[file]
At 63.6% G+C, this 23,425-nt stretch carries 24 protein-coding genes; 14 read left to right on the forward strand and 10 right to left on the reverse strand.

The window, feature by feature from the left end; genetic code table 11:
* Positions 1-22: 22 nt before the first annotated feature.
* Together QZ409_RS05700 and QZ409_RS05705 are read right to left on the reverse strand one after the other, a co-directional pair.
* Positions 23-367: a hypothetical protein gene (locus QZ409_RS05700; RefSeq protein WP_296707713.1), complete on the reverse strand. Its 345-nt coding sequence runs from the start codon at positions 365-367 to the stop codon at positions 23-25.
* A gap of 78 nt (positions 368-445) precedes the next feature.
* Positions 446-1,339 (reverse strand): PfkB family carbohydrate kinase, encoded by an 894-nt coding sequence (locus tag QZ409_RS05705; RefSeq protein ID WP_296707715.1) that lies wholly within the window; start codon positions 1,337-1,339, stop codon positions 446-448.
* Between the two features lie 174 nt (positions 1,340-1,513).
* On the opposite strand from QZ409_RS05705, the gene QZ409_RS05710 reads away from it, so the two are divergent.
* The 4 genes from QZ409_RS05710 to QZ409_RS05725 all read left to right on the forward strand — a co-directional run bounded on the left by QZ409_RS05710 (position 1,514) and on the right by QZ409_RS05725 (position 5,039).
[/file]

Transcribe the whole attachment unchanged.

At 63.6% G+C, this 23,425-nt stretch carries 24 protein-coding genes; 14 read left to right on the forward strand and 10 right to left on the reverse strand.

The window, feature by feature from the left end; genetic code table 11:
* Positions 1-22: 22 nt before the first annotated feature.
* Together QZ409_RS05700 and QZ409_RS05705 are read right to left on the reverse strand one after the other, a co-directional pair.
* Positions 23-367: a hypothetical protein gene (locus QZ409_RS05700; RefSeq protein WP_296707713.1), complete on the reverse strand. Its 345-nt coding sequence runs from the start codon at positions 365-367 to the stop codon at positions 23-25.
* A gap of 78 nt (positions 368-445) precedes the next feature.
* Positions 446-1,339 (reverse strand): PfkB family carbohydrate kinase, encoded by an 894-nt coding sequence (locus tag QZ409_RS05705; RefSeq protein ID WP_296707715.1) that lies wholly within the window; start codon positions 1,337-1,339, stop codon positions 446-448.
* Between the two features lie 174 nt (positions 1,340-1,513).
* On the opposite strand from QZ409_RS05705, the gene QZ409_RS05710 reads away from it, so the two are divergent.
* The 4 genes from QZ409_RS05710 to QZ409_RS05725 all read left to right on the forward strand — a co-directional run bounded on the left by QZ409_RS05710 (position 1,514) and on the right by QZ409_RS05725 (position 5,039).